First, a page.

Boats & River Dories:
Their History, Design, Construction, and Use
by Rodger L. Fletcher (Author), Samuel F. Manning
Stackpole Books; 1st edition (July 10, 2007)
Boats are rather unique and unless you’re from
the Northwestern United States or an avid fly fisherman
the chances are fairly good that you haven’t
heard of them. Well, you might have seen the ads for
drift boats in the back of WoodenBoat or other boat
building magazines but that’s about it.
These are boats built for a special purpose, they
are designed to do one thing and do it well. So, unlike
the East Coast dories that have a broader range of
appeal and use, drift boats have pretty much remained
in the Northwest. There are some exceptions to this
because fly fisherman have imported these fine boats
to rivers in other parts of the country.
I first became acquainted with drift boats in 1997
when I was asked to design a multi-chined drift boat
for Larry Sunderland, the owner of The Austin Angler
(The Austin Angler was a nationally known fly fishing
shop in Austin, Texas) and I’ve been fond of
drift boats ever since.
However, you don’t have to fly fish or be
fond of drift boats to enjoy Roger Fletcher’s
Drift Boats and River Dories published by Stackpole
Books. In fact, I’m not sure you’d even
have to be generally interested in boats to enjoy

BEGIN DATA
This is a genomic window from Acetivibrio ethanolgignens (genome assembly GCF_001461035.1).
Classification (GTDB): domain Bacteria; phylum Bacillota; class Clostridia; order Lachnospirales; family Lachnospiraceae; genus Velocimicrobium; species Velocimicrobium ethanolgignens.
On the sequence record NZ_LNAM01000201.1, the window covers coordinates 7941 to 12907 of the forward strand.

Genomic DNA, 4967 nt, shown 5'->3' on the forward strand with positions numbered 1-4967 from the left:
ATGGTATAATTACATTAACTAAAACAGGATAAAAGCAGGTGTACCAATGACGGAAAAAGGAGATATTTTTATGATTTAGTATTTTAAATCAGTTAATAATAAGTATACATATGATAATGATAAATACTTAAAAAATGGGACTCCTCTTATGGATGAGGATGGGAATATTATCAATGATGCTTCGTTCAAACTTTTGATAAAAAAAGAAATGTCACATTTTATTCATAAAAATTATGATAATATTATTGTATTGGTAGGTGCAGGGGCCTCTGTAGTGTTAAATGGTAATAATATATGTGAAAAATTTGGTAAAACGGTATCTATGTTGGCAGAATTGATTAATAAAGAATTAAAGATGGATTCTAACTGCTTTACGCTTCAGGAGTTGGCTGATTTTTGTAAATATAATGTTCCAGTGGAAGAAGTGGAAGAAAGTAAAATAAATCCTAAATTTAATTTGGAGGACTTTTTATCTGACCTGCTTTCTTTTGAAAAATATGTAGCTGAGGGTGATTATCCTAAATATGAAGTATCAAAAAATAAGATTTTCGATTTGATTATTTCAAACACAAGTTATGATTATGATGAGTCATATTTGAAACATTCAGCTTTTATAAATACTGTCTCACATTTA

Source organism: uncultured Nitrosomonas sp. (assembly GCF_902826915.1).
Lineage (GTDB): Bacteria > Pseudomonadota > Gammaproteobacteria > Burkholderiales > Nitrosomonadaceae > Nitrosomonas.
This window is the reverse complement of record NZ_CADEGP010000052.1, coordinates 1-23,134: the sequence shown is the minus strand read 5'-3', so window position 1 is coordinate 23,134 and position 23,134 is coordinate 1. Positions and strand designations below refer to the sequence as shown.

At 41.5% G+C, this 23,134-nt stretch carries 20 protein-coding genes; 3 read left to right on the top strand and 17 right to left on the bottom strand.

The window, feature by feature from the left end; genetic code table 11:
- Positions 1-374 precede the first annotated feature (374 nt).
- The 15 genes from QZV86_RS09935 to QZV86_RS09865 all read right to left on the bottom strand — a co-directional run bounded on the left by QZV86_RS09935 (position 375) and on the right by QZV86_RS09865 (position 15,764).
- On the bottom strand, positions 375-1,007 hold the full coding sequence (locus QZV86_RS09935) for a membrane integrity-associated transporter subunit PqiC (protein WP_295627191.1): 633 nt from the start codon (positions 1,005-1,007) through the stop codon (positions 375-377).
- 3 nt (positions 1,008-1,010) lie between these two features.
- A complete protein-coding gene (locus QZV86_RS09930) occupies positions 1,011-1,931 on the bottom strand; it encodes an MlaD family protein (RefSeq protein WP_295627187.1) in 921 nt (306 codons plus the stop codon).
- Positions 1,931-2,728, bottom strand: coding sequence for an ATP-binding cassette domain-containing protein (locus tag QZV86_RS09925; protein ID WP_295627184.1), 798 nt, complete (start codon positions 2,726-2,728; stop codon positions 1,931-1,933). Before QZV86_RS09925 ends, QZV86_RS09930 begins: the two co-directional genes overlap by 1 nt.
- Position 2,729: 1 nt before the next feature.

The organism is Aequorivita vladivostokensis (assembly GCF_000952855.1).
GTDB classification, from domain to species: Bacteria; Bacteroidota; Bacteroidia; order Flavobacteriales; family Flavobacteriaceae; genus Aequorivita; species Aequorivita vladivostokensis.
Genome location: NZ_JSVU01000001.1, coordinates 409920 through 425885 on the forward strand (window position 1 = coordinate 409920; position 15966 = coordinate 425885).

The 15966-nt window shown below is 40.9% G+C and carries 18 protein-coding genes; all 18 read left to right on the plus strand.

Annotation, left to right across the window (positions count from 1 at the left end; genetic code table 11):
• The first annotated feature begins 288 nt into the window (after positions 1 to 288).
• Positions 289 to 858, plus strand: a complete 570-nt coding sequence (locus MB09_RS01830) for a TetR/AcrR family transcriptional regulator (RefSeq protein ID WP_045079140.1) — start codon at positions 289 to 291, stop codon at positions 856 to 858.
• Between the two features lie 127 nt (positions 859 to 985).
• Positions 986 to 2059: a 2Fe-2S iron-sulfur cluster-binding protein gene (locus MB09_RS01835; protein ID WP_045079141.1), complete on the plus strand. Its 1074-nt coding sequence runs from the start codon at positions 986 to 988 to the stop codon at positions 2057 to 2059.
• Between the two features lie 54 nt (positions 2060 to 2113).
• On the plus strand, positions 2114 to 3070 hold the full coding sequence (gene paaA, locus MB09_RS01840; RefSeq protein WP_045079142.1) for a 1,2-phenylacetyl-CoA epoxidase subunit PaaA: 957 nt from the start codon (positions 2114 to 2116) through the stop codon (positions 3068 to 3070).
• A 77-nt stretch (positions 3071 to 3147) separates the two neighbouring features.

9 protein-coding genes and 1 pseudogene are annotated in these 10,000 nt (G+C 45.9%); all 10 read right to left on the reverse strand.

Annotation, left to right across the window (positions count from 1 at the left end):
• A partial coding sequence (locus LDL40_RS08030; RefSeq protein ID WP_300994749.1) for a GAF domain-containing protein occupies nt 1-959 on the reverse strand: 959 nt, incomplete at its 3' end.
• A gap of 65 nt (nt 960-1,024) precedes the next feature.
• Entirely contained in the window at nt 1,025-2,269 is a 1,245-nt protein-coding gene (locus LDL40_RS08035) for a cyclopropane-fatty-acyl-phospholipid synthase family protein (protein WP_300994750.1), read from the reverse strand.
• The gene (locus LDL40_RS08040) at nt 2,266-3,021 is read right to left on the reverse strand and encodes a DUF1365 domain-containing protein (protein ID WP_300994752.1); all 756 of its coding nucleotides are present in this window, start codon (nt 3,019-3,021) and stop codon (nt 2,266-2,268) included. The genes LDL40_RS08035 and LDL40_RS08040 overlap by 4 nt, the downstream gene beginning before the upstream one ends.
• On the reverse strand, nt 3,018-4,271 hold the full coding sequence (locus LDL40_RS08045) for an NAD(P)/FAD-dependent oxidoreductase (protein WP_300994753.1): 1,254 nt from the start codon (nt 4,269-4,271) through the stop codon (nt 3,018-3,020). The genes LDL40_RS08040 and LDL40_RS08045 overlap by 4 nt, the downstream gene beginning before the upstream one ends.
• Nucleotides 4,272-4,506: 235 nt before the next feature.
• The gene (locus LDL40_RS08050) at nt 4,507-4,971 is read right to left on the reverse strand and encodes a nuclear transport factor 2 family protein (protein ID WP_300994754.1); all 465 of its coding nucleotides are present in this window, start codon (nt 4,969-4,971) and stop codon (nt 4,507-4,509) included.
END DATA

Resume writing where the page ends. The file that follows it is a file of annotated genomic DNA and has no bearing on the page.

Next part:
this book. That might be stretching it a bit but I
really liked this book.
I think what I liked most was the way Fletcher details
how the boats evolved as they moved from the McKenzie
to the Rogue and other rivers in Oregon. Fletcher’s
background as a historian is evident in his careful
documentation as he follows the evolution of the drift
boat and how the character of each river changed the
But these boats didn’t evolve on their own;
it was the men and sometimes women that rowed them,
that thought about the way the boats interacted with
the river and then changed the boats to meet the demands
of the river. These are the people Fletcher introduces
the reader to with a cohesive narrative, a large number
of photographs, interviews and quotes. That was one
of my favorite aspects of this book. I found I was
as interested in the people and their lives as I was
in the drift boats.
The people’s lives, the history, and the development
of the drift boat is in the first part of the book
and the second part of the book is the how-to-build
a drift boat section. If you want to build a classic
drift boat then here is where you can find that information.
The offsets, the construction plans, and everything
else you’ll need are all there and it’s
all very clearly illustrated by Samuel Manning.
I wouldn’t choose to use those particular
construction techniques but that is a personal choice
and doesn’t mean the methods in the book aren’t
a perfectly fine way to build a boat. After all, that’s
the way the original boats were built so you couldn’t
go wrong building that way.
Even if you plan to build another type of drift
boat or build a drift boat from a kit there is a wealth
of information in the second part of the book. The
details on the rope seats are especially good.
It’s all there from the sliding rope seats
to the Rapid Robert, the double enders, the classic
Rogue River Dory and the rest. This book is a must
have for anyone that knows drift boats or thinks they
might like to learn about these fine boats.